Half the students in Prof. William Watson’s Western Civilization course at University of Colorado Boulder abandoned class last Wednesday to join the “4/20” pro-legalization marijuana protest being held on campus. Watson blogged that he was taken by surprise by the pot protest– an annual event that garners national media coverage– but that it ironically gave his lecture that day on Protestant religious values greater power and relevancy. Watson told the students who showed up that it was the Protestant Work Ethic that made America great and encouraged them to “live responsible and sober li[ves]… and one day become good spouse[s] and parent[s].” He told them that they would all receive extra credit for their “faithful attendance” and for “choosing to learn about responsibility, instead of blowing smoke in the quad.”
On my way to class I passed through the quad and saw several thousand students (as well as many homeless folks and others who didn’t seem to belong there). They were all in small circles of four to five people, and every circle was passing around marijuana cigarettes. I almost felt high myself as I tried to make it across the quad to my class. Half the class never showed up; they were enjoying the activity out on the lawn.
My lecture that day was Calvinism, Puritanism and the Protestant Ethic, how these values made America great, but that we were now unfortunately losing them here in America. How appropriate! As I spoke of living a responsible and sober life, studying hard to be a success, becoming an upstanding member of the community, and of one day becoming a good spouse and parent, my students automatically juxtaposed the activities outside our classroom where the other half of the class was spending their time. I told them that I felt I was preaching to the choir, but promised them all extra credit for their faithful attendance, choosing to learn about responsibility, instead of blowing smoke in the quad.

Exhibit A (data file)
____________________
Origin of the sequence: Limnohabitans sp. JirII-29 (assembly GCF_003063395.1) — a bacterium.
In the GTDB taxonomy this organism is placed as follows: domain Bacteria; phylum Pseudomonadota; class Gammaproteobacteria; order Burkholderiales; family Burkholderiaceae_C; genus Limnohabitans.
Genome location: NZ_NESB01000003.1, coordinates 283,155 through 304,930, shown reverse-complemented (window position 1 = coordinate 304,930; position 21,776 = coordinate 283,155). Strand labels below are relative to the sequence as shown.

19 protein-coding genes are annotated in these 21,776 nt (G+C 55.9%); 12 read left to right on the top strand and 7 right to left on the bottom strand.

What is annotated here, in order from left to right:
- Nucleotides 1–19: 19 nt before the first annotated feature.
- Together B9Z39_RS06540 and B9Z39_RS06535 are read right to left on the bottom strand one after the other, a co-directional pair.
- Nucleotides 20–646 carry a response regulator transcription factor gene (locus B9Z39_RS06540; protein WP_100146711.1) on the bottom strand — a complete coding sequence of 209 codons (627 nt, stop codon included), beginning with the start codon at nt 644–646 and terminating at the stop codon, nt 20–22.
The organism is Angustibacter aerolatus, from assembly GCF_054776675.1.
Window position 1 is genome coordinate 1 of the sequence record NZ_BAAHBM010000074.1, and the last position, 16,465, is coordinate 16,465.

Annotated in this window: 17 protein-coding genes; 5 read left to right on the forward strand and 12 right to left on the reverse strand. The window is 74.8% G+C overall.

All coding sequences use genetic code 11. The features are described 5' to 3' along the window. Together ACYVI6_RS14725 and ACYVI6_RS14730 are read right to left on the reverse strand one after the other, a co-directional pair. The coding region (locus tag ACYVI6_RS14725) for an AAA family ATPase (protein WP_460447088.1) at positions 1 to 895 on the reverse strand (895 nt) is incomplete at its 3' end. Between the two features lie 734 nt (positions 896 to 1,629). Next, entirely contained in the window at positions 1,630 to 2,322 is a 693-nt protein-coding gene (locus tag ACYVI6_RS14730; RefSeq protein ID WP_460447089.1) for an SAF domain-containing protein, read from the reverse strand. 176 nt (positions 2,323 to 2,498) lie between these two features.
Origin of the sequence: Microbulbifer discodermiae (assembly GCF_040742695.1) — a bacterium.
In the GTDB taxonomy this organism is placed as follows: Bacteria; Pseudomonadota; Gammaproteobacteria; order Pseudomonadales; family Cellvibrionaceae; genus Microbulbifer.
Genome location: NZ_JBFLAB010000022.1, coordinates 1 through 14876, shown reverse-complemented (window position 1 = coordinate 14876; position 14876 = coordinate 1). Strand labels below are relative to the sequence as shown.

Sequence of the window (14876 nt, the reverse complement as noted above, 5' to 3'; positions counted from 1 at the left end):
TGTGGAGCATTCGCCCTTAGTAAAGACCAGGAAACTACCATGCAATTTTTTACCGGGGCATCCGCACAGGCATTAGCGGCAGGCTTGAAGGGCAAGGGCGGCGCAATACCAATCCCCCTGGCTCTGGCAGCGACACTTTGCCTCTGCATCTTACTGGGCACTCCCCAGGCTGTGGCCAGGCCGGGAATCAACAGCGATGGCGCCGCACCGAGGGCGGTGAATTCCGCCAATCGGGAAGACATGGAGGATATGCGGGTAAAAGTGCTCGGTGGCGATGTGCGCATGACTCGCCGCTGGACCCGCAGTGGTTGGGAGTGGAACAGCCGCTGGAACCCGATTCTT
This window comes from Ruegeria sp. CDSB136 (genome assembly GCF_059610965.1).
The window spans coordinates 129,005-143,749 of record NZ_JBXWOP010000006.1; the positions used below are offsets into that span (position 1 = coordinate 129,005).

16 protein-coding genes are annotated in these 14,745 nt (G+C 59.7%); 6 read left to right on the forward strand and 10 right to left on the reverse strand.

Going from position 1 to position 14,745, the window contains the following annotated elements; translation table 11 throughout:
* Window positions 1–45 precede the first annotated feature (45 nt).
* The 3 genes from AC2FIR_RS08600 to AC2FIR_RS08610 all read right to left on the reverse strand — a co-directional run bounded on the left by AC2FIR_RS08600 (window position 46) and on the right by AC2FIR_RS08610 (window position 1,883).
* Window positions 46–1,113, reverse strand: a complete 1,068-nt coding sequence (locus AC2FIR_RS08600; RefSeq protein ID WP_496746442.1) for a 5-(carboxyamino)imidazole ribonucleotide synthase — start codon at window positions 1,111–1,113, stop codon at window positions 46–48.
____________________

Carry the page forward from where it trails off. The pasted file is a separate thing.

Watson is an adjunct instructor at CU and a full-time faculty member at Colorado Christian University, which hosts the Centennial Institute, a conservative think tank.
The apparent conclusiveness of the thesis Watson presented to the class on the religious “isms” that “made America great” would likely be opened up with counter narratives by most scholars of history teaching at major public research universities like CU-Boulder.
Among the hundreds of protesting pot smokers who packed the campus last Wednesday, it’s unclear why Watson thought many of them were “homeless folks.” The full population of actual homeless people in Boulder would be marginal in any gathering of substantial numbers.
CU-Boulder’s Center for Western Civilization was established as part of a wider conservative-politics effort to turn university curricula away from what advocates see as the liberal bias of U.S. higher education.